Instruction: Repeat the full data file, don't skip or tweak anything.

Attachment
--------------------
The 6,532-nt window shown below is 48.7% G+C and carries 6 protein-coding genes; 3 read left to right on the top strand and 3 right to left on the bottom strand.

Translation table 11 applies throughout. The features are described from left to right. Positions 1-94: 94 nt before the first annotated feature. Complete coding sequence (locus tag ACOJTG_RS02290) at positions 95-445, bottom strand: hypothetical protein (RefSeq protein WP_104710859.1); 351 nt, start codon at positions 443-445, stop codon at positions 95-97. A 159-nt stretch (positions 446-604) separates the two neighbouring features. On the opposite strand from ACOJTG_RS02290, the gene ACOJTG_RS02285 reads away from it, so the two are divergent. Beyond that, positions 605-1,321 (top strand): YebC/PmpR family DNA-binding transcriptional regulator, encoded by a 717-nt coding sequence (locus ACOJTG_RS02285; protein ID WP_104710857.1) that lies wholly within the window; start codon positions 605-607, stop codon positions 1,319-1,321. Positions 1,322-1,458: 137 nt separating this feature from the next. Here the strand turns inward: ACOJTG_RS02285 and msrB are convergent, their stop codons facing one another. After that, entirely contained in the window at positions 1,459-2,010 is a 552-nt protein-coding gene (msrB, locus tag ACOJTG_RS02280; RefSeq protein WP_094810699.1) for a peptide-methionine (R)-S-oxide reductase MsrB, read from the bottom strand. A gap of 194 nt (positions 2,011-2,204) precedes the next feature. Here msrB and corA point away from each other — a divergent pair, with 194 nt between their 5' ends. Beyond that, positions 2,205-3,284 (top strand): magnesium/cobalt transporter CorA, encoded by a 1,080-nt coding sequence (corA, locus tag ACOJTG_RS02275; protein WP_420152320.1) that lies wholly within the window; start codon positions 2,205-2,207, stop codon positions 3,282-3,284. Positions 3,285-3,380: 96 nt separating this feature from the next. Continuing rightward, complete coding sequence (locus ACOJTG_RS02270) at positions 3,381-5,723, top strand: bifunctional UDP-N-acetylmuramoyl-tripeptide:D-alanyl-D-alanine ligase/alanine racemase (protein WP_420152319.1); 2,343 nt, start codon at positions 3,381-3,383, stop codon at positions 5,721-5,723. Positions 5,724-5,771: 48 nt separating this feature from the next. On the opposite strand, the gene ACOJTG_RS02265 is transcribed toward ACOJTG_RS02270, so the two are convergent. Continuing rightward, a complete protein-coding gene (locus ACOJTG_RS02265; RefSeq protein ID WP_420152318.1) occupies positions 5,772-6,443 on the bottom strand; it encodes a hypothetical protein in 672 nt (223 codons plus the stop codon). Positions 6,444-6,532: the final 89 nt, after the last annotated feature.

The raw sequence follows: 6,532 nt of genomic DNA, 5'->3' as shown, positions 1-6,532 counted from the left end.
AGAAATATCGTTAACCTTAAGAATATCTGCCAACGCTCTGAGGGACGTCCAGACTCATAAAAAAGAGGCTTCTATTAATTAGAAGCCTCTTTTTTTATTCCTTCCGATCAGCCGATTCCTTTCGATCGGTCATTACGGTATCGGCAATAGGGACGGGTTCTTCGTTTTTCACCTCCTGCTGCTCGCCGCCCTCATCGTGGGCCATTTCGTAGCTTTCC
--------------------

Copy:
The 6,532-nt window shown below is 48.7% G+C and carries 6 protein-coding genes; 3 read left to right on the top strand and 3 right to left on the bottom strand.

Translation table 11 applies throughout. The features are described from left to right. Positions 1-94: 94 nt before the first annotated feature. Complete coding sequence (locus tag ACOJTG_RS02290) at positions 95-445, bottom strand: hypothetical protein (RefSeq protein WP_104710859.1); 351 nt, start codon at positions 443-445, stop codon at positions 95-97. A 159-nt stretch (positions 446-604) separates the two neighbouring features. On the opposite strand from ACOJTG_RS02290, the gene ACOJTG_RS02285 reads away from it, so the two are divergent. Beyond that, positions 605-1,321 (top strand): YebC/PmpR family DNA-binding transcriptional regulator, encoded by a 717-nt coding sequence (locus ACOJTG_RS02285; protein ID WP_104710857.1) that lies wholly within the window; start codon positions 605-607, stop codon positions 1,319-1,321. Positions 1,322-1,458: 137 nt separating this feature from the next. Here the strand turns inward: ACOJTG_RS02285 and msrB are convergent, their stop codons facing one another. After that, entirely contained in the window at positions 1,459-2,010 is a 552-nt protein-coding gene (msrB, locus tag ACOJTG_RS02280; RefSeq protein WP_094810699.1) for a peptide-methionine (R)-S-oxide reductase MsrB, read from the bottom strand. A gap of 194 nt (positions 2,011-2,204) precedes the next feature. Here msrB and corA point away from each other — a divergent pair, with 194 nt between their 5' ends. Beyond that, positions 2,205-3,284 (top strand): magnesium/cobalt transporter CorA, encoded by a 1,080-nt coding sequence (corA, locus tag ACOJTG_RS02275; protein WP_420152320.1) that lies wholly within the window; start codon positions 2,205-2,207, stop codon positions 3,282-3,284. Positions 3,285-3,380: 96 nt separating this feature from the next. Continuing rightward, complete coding sequence (locus ACOJTG_RS02270) at positions 3,381-5,723, top strand: bifunctional UDP-N-acetylmuramoyl-tripeptide:D-alanyl-D-alanine ligase/alanine racemase (protein WP_420152319.1); 2,343 nt, start codon at positions 3,381-3,383, stop codon at positions 5,721-5,723. Positions 5,724-5,771: 48 nt separating this feature from the next. On the opposite strand, the gene ACOJTG_RS02265 is transcribed toward ACOJTG_RS02270, so the two are convergent. Continuing rightward, a complete protein-coding gene (locus ACOJTG_RS02265; RefSeq protein ID WP_420152318.1) occupies positions 5,772-6,443 on the bottom strand; it encodes a hypothetical protein in 672 nt (223 codons plus the stop codon). Positions 6,444-6,532: the final 89 nt, after the last annotated feature.

The raw sequence follows: 6,532 nt of genomic DNA, 5'->3' as shown, positions 1-6,532 counted from the left end.
AGAAATATCGTTAACCTTAAGAATATCTGCCAACGCTCTGAGGGACGTCCAGACTCATAAAAAAGAGGCTTCTATTAATTAGAAGCCTCTTTTTTTATTCCTTCCGATCAGCCGATTCCTTTCGATCGGTCATTACGGTATCGGCAATAGGGACGGGTTCTTCGTTTTTCACCTCCTGCTGCTCGCCGCCCTCATCGTGGGCCATTTCGTAGCTTTCC